Libya Tribune

An International Criminal Court arrest warrant for a Libyan militia leader issued in August has raised questions about whether the accused’s highest commander – Khalifa Haftar – is also potentially guilty of war crimes.

Mahmoud Mustafa Busayf al-Werfalli – a member of Haftar’s Libyan National Army – is alleged to have participated in, or ordered, the execution of prisoners between June 2016 and July 2017.

However, according to a recent report by US security forum Just Security, video footage has emerged that could have investigators pursue Haftar similar crimes.

Haftar is a Gaddafi-era general who leads an armed force that previously worked in direct opposition Libya’s UN-recognised government.

Through military success, the general has marked himself as a key player in Libya, having also received backing from Egypt, the UAE and tacit support from Russia.

A peace deal between Libya’s rival factions also saw the country’s UN-backed government reluctantly concede that the military strongman could be allowed to retain his forces if he recognised their authority.

While this has somewhat raised his international credibility, accusations of war crimes have long tarnished the general’s record.

Take no prisoners’

In one video purportedly from 18 September 2015, a voice allegedly to be Haftar’s is heard telling LNA fighters to “never mind [the] consideration of bringing a prisoner here. There is no prison here. The field is the field, end of the story”.

The alleged command could contravene international laws that ban summary executions.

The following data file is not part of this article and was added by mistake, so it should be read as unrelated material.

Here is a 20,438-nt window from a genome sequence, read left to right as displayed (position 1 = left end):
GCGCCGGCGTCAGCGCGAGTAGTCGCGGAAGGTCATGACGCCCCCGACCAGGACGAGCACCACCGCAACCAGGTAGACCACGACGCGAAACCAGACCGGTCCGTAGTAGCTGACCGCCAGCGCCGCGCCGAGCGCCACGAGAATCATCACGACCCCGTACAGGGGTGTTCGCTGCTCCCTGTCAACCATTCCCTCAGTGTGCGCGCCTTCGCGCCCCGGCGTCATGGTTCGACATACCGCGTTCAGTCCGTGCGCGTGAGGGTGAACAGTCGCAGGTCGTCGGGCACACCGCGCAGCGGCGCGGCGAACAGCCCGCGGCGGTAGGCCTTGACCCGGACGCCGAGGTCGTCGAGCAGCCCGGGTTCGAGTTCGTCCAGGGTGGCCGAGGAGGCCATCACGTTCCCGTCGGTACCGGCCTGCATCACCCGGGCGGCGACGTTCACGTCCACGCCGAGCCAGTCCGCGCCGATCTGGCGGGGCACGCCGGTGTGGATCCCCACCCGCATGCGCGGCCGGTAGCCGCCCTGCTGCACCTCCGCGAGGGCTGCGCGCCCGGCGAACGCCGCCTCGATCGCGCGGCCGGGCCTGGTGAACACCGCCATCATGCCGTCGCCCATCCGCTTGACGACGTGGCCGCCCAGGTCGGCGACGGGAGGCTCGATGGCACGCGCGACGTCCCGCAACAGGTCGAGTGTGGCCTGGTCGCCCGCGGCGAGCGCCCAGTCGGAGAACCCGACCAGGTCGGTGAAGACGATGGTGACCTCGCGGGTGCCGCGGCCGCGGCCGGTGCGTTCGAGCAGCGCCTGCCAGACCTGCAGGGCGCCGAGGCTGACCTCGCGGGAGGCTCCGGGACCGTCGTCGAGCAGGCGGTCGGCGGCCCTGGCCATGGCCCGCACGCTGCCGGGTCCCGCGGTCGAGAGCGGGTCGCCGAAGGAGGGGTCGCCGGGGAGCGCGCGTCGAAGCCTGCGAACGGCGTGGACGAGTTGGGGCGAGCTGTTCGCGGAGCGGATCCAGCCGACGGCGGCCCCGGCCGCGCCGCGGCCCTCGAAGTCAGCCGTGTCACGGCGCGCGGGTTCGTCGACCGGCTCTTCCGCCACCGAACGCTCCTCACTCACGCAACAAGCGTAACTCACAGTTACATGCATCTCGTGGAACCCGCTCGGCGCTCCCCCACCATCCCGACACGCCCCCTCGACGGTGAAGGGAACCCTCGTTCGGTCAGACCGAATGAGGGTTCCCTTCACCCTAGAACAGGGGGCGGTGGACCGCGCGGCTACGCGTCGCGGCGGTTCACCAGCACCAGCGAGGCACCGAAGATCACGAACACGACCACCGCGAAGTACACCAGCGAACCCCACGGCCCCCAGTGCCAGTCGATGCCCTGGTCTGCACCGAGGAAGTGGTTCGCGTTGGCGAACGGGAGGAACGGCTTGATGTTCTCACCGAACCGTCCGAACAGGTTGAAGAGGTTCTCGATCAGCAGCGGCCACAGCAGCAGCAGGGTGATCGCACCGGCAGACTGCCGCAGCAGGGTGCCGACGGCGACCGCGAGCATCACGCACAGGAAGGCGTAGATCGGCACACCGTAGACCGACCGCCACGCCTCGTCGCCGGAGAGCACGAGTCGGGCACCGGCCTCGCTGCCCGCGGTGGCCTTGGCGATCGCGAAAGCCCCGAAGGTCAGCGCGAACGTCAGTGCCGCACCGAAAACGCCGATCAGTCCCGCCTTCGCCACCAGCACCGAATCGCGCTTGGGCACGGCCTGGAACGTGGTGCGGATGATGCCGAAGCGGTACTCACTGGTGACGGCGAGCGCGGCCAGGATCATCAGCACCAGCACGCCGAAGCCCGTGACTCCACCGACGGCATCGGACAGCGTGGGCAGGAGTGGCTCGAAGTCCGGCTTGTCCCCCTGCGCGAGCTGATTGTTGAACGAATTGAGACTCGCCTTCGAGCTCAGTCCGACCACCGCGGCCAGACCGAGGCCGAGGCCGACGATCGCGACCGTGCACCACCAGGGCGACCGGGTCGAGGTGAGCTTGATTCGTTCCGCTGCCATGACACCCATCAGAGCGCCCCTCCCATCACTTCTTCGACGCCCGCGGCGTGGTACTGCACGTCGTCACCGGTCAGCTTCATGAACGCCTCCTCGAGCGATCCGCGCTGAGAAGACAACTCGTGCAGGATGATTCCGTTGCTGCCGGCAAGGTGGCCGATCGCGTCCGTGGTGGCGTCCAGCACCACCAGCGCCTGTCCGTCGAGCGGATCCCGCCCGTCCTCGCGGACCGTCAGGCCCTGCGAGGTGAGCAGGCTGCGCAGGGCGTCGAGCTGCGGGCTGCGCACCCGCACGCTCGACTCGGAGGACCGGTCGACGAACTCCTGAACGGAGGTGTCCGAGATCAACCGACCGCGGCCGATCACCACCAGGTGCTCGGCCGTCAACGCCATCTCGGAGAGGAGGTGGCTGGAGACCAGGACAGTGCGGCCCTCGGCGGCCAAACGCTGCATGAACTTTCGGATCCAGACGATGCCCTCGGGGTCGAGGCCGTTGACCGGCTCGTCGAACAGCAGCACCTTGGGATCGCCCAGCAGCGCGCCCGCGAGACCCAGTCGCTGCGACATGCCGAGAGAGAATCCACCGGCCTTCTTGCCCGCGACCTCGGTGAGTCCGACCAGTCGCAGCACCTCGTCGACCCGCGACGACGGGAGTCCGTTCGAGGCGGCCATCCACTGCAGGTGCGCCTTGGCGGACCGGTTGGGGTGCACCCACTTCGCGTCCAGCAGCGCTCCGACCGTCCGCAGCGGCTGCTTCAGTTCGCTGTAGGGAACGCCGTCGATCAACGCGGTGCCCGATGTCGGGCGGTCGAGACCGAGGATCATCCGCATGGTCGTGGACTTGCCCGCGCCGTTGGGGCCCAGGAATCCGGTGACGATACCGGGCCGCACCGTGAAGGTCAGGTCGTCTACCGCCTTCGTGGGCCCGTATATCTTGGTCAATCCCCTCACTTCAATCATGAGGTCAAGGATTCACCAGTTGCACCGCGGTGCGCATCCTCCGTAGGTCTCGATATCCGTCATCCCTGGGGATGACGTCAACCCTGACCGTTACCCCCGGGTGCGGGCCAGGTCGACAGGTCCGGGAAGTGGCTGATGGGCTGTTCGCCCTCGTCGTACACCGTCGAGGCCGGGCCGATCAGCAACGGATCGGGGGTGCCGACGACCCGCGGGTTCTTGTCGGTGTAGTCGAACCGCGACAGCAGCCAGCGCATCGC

The purported date of the video roughly corresponds with the launch of ‘Operation Doom’ against the Islamic State group.

If Haftar’s words were heeded, it may be possible that al-Werfalli, the target of the ICC warrant, allegedly partook in summary executions under this order.

 

Blockade means choking’

In another video, which is related to the LNA’s tightening of the siege on Derna in August 2017, Haftar is purportedly encouraging the “choking” of the city in order to force capitulation.

The blockade means choking (or strangling). There is no medicine, there is no medical care, or I don’t know what, no petrol, no [cooking] oil,” Haftar says. “These issues, my brothers, we talk about them clearly. We have shut down everything until we get to a point where there is no longer a solution at all.”

Further investigation into Haftar’s statements could bring about a criminal prosecution against the Libyan strongman, particluarly as the alleged crimes committed by his troops have already been documented, including by rights groups Amnesty International and Human Rights Watch.

Confirmation of possible war crimes would further tarnish the reputations of Haftar’s international backers, including Egypt, which announced on Tuesday that it would be hosting a reorganisation of Haftar’s military force.

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